public class BindingHelper : BindableBase
{
    #region Singleton implementation
    private static BindingHelper _instance = null;
    private BindingHelper()
    {
        DynamicBindings = new DPResolver(() => OnPropertyChanged(nameof(DynamicBindings)));
    }

    public static BindingHelper Instance
    {
        get
        {
            if (_instance == null)
            {
                _instance = new BindingHelper();
            }
            return _instance;
        }
    }
    #endregion Singleton implementation

    #region Enums
    /* cutted for sake, see prev.post for it */
    #endregion Enums

    #region DP resolver
    public DPResolver DynamicBindings { get; private set; }
    public class DPResolver : DependencyObject
    {
        private Action _resolverChanged;
        private Dictionary<String, DependencyProperty> _innerCache = new Dictionary<string, DependencyProperty>();

        public DPResolver(Action resolverChanged)
        {
            _resolverChanged = resolverChanged;
        }
        public Object this[String dpName]
        {
            get
            {
                if (_innerCache.ContainsKey(dpName))
                {
                    return GetValue(_innerCache[dpName]);
                }
                return null;
            }
            set
            {
                if (_innerCache.ContainsKey(dpName) && value != this[dpName])
                {
                    SetValue(_innerCache[dpName], value);
                    _resolverChanged();
                }
            }
        }

        public void RegisterBinding(String dpName, Type endType, Binding binding)
        {
            if (String.IsNullOrWhiteSpace(dpName))
            {
                throw new ArgumentNullException(nameof(dpName));
            }
            if (binding == null)
            {
                throw new ArgumentNullException(nameof(binding));
            }

            DependencyProperty dp;
            if (_innerCache.ContainsKey(dpName))
            {
                dp = _innerCache[dpName];
            }
            else
            {
                dp = DependencyProperty.Register(dpName, endType, typeof(DPResolver), new PropertyMetadata((d,e) => _resolverChanged()));
                _innerCache.Add(dpName, dp);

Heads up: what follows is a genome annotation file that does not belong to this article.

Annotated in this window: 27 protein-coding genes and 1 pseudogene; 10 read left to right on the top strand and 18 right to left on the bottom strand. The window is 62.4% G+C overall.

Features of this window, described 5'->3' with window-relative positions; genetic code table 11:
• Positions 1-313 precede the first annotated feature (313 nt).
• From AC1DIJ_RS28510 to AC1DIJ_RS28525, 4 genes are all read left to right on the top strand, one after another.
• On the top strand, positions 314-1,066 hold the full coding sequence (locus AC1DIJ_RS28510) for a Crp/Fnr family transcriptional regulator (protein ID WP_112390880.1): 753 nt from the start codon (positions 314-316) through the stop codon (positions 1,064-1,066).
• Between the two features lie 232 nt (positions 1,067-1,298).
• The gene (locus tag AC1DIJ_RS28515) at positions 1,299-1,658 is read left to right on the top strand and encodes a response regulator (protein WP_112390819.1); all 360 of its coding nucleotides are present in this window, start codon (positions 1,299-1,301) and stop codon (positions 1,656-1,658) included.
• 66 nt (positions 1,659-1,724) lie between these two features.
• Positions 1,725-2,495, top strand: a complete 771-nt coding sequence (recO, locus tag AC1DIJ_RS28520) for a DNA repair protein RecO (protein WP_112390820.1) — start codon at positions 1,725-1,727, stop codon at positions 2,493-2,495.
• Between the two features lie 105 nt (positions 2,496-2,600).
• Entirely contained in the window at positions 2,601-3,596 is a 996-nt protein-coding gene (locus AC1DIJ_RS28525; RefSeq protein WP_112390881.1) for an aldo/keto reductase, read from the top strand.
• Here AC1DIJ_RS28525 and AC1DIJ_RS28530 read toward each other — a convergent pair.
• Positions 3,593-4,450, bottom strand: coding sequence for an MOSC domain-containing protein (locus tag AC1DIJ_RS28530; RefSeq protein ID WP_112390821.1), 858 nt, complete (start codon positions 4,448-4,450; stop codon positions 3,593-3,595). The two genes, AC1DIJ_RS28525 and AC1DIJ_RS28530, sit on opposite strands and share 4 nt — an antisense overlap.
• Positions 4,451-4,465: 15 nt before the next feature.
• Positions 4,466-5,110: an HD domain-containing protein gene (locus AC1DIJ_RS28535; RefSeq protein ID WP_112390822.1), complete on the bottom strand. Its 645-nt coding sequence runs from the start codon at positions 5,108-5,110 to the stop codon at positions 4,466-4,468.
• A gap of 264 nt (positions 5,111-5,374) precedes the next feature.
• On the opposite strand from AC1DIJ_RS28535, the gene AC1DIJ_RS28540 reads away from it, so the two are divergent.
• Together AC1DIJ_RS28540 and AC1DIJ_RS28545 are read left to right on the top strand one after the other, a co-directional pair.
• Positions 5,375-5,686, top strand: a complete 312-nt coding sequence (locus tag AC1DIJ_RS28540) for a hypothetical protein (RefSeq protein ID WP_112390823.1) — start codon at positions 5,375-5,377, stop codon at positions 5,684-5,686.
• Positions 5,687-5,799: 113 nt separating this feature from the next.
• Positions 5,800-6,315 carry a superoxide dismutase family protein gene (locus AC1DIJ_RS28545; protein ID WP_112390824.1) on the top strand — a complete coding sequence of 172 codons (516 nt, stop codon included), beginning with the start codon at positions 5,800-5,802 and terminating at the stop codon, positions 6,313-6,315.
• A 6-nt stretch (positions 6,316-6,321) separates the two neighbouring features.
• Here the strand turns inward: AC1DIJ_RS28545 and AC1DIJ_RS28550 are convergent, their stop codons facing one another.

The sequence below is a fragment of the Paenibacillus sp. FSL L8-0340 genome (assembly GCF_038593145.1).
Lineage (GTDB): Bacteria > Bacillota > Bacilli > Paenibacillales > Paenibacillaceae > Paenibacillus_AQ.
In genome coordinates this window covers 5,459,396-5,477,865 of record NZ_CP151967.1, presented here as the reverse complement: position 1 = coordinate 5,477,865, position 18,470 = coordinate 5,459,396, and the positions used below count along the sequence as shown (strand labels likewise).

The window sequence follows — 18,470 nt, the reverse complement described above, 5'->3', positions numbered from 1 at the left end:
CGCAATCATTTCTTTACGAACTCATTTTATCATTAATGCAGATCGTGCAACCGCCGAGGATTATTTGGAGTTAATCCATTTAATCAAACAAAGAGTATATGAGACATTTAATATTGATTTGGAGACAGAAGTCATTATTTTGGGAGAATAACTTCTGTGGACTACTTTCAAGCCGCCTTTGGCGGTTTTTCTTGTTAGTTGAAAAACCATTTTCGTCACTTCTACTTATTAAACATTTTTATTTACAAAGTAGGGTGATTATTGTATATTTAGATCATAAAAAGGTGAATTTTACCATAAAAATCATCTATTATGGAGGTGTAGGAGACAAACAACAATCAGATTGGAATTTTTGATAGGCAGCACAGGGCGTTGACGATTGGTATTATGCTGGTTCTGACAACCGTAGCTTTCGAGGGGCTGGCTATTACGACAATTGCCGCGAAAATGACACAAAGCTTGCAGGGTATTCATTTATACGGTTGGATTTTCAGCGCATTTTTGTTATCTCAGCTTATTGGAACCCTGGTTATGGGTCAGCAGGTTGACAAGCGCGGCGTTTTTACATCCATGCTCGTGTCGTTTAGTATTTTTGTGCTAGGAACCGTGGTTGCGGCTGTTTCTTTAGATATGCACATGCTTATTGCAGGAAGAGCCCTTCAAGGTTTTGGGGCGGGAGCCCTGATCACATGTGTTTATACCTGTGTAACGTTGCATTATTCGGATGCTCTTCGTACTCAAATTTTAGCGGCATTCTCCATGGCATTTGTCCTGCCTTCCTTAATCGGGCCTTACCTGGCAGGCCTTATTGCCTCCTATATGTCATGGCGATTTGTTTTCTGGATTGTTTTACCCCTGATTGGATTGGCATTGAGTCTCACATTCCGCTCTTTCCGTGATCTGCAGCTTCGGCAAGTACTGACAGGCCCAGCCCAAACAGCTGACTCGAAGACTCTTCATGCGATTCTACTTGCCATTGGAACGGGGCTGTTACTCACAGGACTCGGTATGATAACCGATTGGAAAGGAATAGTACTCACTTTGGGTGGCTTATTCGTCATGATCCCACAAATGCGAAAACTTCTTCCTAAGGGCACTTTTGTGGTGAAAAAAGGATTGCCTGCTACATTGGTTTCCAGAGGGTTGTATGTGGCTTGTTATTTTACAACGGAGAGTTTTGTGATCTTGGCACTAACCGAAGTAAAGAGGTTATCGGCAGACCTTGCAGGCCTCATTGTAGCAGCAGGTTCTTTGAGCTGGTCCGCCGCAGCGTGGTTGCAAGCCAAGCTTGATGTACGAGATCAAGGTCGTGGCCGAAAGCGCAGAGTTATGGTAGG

}

            if (dp != null)
            {
                var be = BindingOperations.SetBinding(this, dp, binding);
                _resolverChanged();
            }
        }
    }
    #endregion DP resolver
}

What happens here? First of all see at DPResolver class. It inherits from DependencyObject, that’s needed for bindings. Class has indexer, which call GetValue/SetValue for appropriate DependencyProperty in innerDictionary, DP is taken by string name. Actually it seems similar to default DP snippet in visual studio (type ‘propdp’ and press Tab), except that depends on property name we return different values:dp snippet

RegisterBinding method register new DependencyProperty if it still doesn’t exists for dpName, and next it set our binding for this DP.

Idea is next: as we can’t store bindings, we would store DependencyProperty collection. We always can append Binding to one of DPs in collection. We create binding (with our generic converter inside), next we bind it to some DP inside BindingHelper. All we need next is to bind property in XAML to same DP inside BindingHelper.

Do you remember sample binding in begin of this post? Now we can register it in BindingHelper next way:

BindingHelper.Instance.DynamicBindings.RegisterBinding("mainGridVisibility", typeof(Visibility), binding);

Last thing we will made is binding in XAML:

<Grid xmlns:lc="clr-namespace:BindingHelpers_Namespace">
    <Grid.Resources>
        <ResourceDictionary>
            <ObjectDataProvider x:Key="bindingHelper" ObjectInstance="{x:Static lc:BindingHelper.Instance}" />
        </ResourceDictionary>
    </Grid.Resources>

    <TabControl Visibility="{Binding Source={StaticResource bindingHelper}, Path=DynamicBindings[mainGridVisibility], Mode=OneWay}" />
</Grid>

That’s all, now we can drop out all static converters. I know solution is very suspicious, but it totally suits my needs on my little project.